Mark L. Fuerst is a freelance health and medical writer for ConsultantLive, Rheumatology Network, Psychiatric Times, and other UBM publications. He writes about rheumatology, psychiatry, neurology, endocrinology, oncology, and men’s health.
Oncologists Reluctant to Give Exercise Recommendations to Cancer Patients
Both oncologists and cancer patients recognize the benefits of physical activity during treatment, but oncologists may feel ill-equipped to give recommendations on exercise, according to a new study.
MEK Inhibitor Adds No Value in Treatment of KRAS-Mutant NSCLC
Adding selumetinib to docetaxel does not provide any significant benefit over docetaxel alone for patients previously treated for advanced KRAS-mutant non–small-cell lung cancer.
Engagement in HIV Care Can Mean Longer Life
Antiretroviral therapy has dramatically reduced AIDS-associated morbidity and mortality -- but only in those who know they are HIV positive and if they maintain sustained engagement with care.
3 Weighty New Issues in Asthma Care
May is Asthma Awareness Month and so a look at new studies highlighting key aspects of management is in order.
PET Imaging May Predict Early Immunotherapy Response
A noninvasive PET imaging method may serve as a useful predictive biomarker for responses to cancer immunotherapy, according to a new study.
Corticosteroids Overprescribed in Young Asthmatics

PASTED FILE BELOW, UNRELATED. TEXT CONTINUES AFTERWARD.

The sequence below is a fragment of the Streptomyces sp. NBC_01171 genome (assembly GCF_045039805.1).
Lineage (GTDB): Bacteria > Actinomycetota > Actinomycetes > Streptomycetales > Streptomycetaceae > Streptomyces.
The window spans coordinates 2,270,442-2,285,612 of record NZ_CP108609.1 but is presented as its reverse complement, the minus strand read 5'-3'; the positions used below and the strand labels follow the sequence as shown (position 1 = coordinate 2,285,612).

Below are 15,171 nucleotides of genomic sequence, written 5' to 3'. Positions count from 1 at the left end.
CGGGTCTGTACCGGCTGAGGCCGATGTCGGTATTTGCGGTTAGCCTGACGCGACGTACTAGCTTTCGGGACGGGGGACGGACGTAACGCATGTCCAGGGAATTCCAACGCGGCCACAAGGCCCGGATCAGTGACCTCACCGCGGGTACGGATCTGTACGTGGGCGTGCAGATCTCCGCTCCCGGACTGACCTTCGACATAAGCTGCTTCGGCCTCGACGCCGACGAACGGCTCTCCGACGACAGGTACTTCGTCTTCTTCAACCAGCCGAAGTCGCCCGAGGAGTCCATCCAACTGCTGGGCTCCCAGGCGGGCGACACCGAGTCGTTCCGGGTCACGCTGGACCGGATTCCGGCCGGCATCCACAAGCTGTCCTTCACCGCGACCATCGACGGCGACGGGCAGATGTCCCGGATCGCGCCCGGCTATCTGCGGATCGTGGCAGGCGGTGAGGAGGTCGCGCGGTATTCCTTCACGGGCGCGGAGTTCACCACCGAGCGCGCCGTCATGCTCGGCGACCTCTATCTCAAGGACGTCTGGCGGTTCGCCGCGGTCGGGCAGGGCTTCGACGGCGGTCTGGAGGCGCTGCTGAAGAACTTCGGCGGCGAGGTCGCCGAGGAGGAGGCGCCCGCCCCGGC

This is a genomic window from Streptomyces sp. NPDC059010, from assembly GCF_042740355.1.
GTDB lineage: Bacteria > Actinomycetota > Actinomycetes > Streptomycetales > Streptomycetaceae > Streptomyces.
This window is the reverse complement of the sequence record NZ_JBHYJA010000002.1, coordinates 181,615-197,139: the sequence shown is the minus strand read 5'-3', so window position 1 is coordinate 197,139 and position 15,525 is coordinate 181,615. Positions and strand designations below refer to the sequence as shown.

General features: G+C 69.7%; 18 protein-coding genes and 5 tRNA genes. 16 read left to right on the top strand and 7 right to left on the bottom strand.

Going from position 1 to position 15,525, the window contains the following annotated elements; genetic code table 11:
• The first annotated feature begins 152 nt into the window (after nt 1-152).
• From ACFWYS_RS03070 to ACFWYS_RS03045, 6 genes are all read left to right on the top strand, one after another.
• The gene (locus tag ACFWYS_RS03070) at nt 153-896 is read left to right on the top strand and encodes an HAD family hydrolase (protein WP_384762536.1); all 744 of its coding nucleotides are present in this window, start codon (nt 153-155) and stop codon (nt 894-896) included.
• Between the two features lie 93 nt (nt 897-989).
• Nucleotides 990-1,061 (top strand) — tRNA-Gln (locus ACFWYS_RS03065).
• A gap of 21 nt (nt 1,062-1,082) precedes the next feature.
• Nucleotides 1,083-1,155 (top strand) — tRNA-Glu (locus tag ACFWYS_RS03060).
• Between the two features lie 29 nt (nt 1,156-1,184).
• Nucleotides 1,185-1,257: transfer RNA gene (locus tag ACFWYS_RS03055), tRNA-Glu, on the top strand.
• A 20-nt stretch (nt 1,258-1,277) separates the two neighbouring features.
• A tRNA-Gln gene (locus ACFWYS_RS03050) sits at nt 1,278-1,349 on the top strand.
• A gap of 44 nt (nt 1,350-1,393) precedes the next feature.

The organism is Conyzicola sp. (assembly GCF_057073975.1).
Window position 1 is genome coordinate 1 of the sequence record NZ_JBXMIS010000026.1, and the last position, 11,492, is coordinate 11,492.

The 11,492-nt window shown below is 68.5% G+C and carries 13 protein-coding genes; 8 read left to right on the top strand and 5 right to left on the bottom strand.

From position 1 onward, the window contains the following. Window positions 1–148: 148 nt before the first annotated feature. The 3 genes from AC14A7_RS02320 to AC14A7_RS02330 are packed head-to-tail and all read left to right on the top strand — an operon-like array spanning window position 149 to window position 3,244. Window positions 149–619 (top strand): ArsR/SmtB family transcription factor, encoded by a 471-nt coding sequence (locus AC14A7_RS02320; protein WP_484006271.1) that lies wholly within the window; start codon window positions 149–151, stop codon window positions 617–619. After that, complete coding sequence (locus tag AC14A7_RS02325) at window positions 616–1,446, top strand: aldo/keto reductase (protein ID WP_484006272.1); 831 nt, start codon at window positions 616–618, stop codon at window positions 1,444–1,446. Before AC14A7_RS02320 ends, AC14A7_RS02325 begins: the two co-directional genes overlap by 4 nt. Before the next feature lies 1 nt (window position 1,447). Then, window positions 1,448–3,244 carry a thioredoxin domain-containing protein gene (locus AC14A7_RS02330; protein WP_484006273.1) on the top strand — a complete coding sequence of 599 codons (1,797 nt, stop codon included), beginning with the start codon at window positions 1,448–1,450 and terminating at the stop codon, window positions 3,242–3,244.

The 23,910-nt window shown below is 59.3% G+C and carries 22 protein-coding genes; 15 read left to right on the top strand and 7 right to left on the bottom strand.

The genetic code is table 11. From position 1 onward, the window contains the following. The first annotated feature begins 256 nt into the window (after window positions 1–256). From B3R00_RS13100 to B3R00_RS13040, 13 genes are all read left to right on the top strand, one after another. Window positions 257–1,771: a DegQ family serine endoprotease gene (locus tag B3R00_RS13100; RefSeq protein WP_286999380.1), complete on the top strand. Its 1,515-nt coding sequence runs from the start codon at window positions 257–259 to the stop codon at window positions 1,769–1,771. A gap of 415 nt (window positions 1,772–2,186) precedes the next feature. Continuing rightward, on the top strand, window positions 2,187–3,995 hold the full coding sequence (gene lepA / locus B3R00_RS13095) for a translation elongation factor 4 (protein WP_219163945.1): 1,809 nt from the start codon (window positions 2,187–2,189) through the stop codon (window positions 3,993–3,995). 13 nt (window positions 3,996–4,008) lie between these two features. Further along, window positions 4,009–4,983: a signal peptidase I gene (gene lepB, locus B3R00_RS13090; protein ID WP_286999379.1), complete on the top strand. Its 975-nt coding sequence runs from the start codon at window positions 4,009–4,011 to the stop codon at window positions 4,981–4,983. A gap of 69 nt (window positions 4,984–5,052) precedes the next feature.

Prescribing has gone from underuse to substantial overprescribing. The challenge is to get it just right.
Vaccine/Chemotherapy Combination Improves Survival in Glioblastoma
Cytomegalovirus targeted vaccination plus high-dose chemotherapy with temozolomide can lead to long-term progression-free and overall survival in patients with newly diagnosed glioblastoma.
CheckMate 067 Shows OS Improved With Nivolumab/Ipilimumab in Melanoma
A nivolumab/ipilimumab combination significantly improved overall survival for advanced melanoma patients.
Ischemic Stroke and Older AIDS Patients
The paradigm of HIV care is changing for aging patients. This study sheds new light.
Young Obese Men at Risk for Liver Cancer
Young men who are overweight or obese are at risk of developing severe liver disease or liver cancer in later life, particularly those who have type 2 diabetes mellitus.
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